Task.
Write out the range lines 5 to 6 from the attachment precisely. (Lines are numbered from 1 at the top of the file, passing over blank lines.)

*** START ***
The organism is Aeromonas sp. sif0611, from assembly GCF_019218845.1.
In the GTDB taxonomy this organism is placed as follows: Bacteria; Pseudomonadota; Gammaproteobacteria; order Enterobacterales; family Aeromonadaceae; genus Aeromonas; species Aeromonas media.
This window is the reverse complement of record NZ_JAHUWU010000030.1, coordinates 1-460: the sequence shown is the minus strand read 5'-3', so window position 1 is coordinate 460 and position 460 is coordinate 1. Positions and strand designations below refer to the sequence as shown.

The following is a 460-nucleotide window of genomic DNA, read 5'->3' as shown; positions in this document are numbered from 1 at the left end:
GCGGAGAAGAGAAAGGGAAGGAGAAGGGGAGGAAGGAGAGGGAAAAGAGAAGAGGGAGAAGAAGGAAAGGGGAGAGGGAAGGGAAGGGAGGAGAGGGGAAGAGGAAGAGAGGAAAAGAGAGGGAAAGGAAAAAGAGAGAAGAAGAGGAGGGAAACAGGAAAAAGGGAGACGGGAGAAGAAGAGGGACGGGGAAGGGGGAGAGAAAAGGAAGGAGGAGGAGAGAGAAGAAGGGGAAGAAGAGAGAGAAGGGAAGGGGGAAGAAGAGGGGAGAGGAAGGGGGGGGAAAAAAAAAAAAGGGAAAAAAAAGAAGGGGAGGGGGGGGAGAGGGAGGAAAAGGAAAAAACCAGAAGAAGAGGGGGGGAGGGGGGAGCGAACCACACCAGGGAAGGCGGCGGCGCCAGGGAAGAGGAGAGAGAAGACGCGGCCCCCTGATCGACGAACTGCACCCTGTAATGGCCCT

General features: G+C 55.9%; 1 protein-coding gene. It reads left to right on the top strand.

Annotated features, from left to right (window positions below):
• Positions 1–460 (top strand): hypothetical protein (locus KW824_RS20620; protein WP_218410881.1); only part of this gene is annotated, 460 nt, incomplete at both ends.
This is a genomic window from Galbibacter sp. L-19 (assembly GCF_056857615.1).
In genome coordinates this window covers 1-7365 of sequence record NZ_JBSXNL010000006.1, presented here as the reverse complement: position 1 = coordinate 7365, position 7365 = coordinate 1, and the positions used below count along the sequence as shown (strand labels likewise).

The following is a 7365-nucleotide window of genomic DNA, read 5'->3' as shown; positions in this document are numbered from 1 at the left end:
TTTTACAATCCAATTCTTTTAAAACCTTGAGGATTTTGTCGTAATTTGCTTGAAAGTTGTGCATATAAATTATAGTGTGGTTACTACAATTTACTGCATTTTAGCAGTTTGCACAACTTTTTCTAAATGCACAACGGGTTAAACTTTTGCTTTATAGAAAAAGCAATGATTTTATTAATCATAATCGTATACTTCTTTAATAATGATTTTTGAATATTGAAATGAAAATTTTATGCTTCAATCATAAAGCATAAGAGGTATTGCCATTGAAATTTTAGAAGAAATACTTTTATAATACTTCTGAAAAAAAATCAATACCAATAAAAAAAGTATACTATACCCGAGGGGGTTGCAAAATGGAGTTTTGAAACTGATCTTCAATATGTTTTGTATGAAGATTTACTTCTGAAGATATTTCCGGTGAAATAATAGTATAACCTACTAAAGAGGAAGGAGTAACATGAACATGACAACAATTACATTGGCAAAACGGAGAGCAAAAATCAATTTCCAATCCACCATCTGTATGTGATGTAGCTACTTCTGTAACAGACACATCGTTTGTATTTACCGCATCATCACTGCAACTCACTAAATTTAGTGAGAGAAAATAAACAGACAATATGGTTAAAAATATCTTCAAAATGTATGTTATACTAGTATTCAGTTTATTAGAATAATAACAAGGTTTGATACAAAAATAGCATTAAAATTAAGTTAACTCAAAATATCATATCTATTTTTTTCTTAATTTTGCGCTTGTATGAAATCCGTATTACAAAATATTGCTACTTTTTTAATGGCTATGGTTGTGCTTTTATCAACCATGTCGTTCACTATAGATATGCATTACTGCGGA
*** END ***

GCGGAGAAGAGAAAGGGAAGGAGAAGGGGAGGAAGGAGAGGGAAAAGAGAAGAGGGAGAAGAAGGAAAGGGGAGAGGGAAGGGAAGGGAGGAGAGGGGAAGAGGAAGAGAGGAAAAGAGAGGGAAAGGAAAAAGAGAGAAGAAGAGGAGGGAAACAGGAAAAAGGGAGACGGGAGAAGAAGAGGGACGGGGAAGGGGGAGAGAAAAGGAAGGAGGAGGAGAGAGAAGAAGGGGAAGAAGAGAGAGAAGGGAAGGGGGAAGAAGAGGGGAGAGGAAGGGGGGGGAAAAAAAAAAAAGGGAAAAAAAAGAAGGGGAGGGGGGGGAGAGGGAGGAAAAGGAAAAAACCAGAAGAAGAGGGGGGGAGGGGGGAGCGAACCACACCAGGGAAGGCGGCGGCGCCAGGGAAGAGGAGAGAGAAGACGCGGCCCCCTGATCGACGAACTGCACCCTGTAATGGCCCT

General features: G+C 55.9%; 1 protein-coding gene. It reads left to right on the top strand.